Based on the acclaimed memoir of the same name by Amos Oz, A Tale of Love and Darkness follows narrator Amos (Amir Tessler) recounting stories about growing up post World War II in an attempt to dissect his mother’s unsolvable, mystery malaise. Portman focuses less on the setting and time period, and instead on the setting and time period’s effect on Fania (Natalie Portman), Amos’s mother who would certainly be classified with clinical depression today (it’s timely accurate that the word “depression” is never mentioned throughout the movie, since that was a disorder not properly classified or taken seriously at the time). Fania is often found staring broodily out the window in muted grey dresses, sitting in the rain like it’s her natural habitat, and doesn’t say much to her child or husband regarding her condition. She is constantly haunted by her memories of living carefree with her sisters in Ukraine, a land that is not so caught up in conflict and confusion as Jerusalem.
Scenes with her bring the movie and audience down, as they should given the mental disorder being shown on screen. Fania’s dreams of moving to Israel involved marrying a handsome farmer or soldier, but she instead feels suffocated by the normalcy and nerdiness of Amos’s father, a Lithuanian literary critic. The stability and happiness of Amos’s father and Amos is a dream itself, but a dream come true is inevitably a disappointment, which is a common Zionist idea. In his book, Oz often speaks on how Israel as a place for Jewish people was more of a hopeful dream than a reality, and would just eventually lead to disappointment as dreams too-good-to-be-true eventually end up. Portman attempts to play out this idea with Fania and the supporting characters, but there’s not enough material there for the message to be properly conveyed, and instead Fania’s depression is shown in melodramatic visual cliches.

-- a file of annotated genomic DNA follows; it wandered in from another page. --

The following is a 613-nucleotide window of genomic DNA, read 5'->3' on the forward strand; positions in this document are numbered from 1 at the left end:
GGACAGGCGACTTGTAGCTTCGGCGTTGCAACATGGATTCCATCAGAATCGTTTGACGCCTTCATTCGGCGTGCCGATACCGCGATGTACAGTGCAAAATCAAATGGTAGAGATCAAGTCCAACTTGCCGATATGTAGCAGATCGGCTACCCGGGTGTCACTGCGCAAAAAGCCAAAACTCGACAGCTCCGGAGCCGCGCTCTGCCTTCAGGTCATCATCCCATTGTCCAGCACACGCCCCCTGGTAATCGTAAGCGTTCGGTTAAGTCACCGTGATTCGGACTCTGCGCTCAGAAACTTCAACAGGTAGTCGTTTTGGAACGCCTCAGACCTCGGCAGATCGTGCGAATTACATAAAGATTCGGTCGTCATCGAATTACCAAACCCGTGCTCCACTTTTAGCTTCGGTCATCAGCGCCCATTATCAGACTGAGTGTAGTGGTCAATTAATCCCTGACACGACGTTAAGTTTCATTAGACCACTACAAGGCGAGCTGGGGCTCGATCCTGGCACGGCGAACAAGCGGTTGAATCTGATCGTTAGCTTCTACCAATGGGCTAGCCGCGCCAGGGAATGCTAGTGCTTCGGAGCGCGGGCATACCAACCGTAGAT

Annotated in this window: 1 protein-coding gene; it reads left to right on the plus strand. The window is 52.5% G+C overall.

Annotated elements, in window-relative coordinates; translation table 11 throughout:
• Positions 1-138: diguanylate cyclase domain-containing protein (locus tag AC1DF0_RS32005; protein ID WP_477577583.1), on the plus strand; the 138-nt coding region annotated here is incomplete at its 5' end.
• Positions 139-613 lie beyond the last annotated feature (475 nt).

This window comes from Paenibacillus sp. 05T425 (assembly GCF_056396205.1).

With the pulling source material and important setting/time period, it’s a slight disappointment that Portman couldn’t do more with what she was given. A Tale of Love and Darkness does have hints of promise in Portman’s work, and I’m eager to see where she goes next. Her decision to adapt Oz’s memoir because of her Israeli pride is one of genuine compassion, and I’m interested to see what other films of this ilk she can produce in the future. The Israeli-Palestine conflict is topic not often covered in classrooms, films, and mass-media news, but films like A Tale of Love and Darkness are necessary reminders of the harsh realities and absolute dreariness that reside there every day.